Where the U.S. ranks as a place for older adults to live
Global AgeWatch Index, 2015
The United States ranks as the ninth best place in the world for older people to live, according to a new report from HelpAge International. Switzerland took top honors, closely followed by Norway and Sweden.
The Global AgeWatch Index, completed in partnership with the University of Southampton in England, considered the social and economic well-being of adults aged 60 or more years in 96 countries, representing 91% of the world's older adults, or 901 million people. It measured the lives of older people in four key areas: income, health, education and employment, and the enabling environment.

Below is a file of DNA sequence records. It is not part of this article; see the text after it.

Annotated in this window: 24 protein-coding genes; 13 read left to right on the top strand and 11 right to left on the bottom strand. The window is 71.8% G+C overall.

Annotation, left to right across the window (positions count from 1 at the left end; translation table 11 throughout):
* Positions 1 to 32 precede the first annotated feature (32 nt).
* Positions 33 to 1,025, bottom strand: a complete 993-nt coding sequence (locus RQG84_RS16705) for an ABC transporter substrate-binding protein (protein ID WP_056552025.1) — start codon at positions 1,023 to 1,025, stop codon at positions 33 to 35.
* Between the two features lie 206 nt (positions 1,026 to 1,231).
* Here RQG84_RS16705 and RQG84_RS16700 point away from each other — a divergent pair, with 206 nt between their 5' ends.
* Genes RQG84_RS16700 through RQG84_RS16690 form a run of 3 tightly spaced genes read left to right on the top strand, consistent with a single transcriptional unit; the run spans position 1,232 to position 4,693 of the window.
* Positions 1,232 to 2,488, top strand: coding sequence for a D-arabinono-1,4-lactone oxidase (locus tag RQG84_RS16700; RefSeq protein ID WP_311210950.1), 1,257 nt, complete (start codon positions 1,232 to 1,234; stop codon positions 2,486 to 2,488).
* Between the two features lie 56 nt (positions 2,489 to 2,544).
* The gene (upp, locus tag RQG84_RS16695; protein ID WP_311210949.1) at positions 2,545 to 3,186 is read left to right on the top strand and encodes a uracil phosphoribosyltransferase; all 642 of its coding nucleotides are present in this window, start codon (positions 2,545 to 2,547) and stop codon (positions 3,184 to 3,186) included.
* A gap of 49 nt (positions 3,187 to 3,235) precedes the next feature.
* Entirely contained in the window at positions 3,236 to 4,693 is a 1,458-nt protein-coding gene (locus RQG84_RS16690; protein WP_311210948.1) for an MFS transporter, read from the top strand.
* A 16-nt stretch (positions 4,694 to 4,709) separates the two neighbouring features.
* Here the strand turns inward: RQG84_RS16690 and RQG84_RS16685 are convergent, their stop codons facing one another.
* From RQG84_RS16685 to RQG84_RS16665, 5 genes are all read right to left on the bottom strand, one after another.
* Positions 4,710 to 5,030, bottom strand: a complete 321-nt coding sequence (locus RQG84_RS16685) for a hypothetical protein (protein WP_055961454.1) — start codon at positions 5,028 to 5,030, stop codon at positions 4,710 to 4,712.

“The Index is a step on the road to people fulfilling their potential at every stage of life,” Toby Porter, chief executive of HelpAge International, said in a statement. “Today, in all countries of the world, the proportion of older people is growing. By 2050, 46 of the 96 countries in the index will have 30% or more of their populations aged 60 and over. We have just 35 years to prepare.”
Countries investing in improving the lives of older people appear at the top of the index, note researchers. These countries are implementing policies that promote social pensions, accessible healthcare and the enabling of physical and social environments for older people.
Apart from Japan, number 8, all the top 10 countries are in Western Europe and North America. Afghanistan ranked last.